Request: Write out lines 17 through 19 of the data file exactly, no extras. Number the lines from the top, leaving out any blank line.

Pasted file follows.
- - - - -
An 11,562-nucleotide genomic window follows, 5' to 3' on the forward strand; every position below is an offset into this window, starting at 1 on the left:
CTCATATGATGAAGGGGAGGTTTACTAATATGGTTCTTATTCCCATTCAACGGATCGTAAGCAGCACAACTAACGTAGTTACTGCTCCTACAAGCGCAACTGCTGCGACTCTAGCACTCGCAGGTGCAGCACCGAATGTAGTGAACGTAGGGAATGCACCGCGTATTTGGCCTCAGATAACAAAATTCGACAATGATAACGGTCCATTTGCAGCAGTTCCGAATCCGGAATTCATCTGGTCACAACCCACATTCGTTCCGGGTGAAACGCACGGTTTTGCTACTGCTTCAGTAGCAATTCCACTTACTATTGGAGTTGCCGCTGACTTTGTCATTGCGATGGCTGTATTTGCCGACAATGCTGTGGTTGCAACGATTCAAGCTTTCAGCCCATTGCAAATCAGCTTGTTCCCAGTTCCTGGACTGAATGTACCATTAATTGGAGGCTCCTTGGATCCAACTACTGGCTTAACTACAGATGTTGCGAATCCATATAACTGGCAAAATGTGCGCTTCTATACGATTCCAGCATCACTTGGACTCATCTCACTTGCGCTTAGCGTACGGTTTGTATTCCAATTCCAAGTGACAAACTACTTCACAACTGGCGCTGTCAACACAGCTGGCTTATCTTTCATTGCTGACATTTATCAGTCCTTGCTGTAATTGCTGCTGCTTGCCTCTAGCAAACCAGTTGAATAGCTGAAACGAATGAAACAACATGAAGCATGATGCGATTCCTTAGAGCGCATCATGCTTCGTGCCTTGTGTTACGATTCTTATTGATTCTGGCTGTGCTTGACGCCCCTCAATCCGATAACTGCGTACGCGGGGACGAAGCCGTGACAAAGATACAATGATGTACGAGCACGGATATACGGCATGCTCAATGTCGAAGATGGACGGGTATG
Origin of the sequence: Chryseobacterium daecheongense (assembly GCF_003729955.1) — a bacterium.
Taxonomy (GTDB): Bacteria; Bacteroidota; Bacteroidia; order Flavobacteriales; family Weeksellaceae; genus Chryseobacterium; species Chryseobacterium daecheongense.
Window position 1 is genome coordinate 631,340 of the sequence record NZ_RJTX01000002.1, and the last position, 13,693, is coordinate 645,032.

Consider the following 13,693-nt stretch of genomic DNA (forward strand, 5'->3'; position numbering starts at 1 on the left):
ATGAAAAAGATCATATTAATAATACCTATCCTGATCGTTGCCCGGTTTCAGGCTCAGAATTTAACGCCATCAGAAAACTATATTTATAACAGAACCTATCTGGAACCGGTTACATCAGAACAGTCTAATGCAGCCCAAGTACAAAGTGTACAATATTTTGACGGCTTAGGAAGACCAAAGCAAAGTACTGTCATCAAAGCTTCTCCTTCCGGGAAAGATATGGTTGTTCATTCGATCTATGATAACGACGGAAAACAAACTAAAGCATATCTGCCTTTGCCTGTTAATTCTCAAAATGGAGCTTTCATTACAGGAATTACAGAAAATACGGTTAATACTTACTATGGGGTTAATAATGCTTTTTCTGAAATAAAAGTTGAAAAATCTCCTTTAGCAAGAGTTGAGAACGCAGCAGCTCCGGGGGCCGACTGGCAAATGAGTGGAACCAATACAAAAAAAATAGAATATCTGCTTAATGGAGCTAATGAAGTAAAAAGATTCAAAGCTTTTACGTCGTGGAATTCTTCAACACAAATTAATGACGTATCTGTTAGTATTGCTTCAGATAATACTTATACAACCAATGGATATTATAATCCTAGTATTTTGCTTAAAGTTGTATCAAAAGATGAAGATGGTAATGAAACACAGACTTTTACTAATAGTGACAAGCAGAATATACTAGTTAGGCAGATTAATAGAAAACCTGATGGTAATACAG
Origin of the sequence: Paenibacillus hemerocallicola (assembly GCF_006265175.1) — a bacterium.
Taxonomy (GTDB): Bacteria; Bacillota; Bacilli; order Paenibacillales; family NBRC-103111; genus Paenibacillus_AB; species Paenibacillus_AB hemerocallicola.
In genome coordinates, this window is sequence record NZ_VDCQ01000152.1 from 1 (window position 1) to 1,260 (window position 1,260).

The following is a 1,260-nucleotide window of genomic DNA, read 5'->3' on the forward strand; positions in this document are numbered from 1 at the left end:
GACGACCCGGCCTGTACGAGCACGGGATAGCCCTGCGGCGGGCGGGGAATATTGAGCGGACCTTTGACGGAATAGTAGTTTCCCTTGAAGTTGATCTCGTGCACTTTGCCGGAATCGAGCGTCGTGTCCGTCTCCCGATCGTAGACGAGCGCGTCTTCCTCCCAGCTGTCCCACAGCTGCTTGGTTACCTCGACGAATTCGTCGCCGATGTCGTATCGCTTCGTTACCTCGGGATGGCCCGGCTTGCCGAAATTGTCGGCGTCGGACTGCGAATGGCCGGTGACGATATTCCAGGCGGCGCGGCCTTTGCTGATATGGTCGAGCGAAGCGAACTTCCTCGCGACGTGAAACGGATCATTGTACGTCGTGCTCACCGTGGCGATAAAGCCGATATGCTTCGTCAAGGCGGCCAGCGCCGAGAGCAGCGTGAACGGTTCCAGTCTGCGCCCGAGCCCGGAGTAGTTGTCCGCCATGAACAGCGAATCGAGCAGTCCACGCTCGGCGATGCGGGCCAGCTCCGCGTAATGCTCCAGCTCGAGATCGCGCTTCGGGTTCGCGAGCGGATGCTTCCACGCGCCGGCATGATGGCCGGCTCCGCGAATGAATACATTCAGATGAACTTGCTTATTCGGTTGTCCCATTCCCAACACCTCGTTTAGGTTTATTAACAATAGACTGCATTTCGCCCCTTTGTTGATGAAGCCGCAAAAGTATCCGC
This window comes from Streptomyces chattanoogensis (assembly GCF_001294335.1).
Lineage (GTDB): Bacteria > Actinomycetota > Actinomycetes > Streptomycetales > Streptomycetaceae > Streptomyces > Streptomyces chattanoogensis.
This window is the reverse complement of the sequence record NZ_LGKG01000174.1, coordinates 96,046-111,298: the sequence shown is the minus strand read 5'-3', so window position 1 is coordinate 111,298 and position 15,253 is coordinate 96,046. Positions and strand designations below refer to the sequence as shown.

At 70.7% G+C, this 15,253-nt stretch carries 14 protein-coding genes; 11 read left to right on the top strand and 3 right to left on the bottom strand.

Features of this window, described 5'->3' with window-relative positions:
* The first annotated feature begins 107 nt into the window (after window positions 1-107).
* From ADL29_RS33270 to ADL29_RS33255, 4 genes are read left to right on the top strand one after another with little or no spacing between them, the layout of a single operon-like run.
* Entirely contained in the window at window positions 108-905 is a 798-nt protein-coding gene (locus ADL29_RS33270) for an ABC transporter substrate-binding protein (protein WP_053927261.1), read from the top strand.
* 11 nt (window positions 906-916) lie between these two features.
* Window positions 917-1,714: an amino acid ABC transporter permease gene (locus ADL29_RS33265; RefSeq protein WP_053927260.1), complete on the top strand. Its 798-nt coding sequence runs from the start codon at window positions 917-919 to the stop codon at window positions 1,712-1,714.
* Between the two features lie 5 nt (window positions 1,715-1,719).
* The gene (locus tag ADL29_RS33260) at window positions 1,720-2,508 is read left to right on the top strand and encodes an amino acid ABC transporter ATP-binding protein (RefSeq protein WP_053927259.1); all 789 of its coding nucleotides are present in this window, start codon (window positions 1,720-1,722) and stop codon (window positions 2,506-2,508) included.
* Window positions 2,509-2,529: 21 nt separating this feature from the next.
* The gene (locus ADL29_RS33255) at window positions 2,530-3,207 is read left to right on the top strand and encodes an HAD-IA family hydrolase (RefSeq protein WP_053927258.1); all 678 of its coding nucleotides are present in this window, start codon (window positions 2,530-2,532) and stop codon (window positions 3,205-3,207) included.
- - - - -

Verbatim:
Features of this window, described 5'->3' with window-relative positions:
* The first annotated feature begins 107 nt into the window (after window positions 1-107).
* From ADL29_RS33270 to ADL29_RS33255, 4 genes are read left to right on the top strand one after another with little or no spacing between them, the layout of a single operon-like run.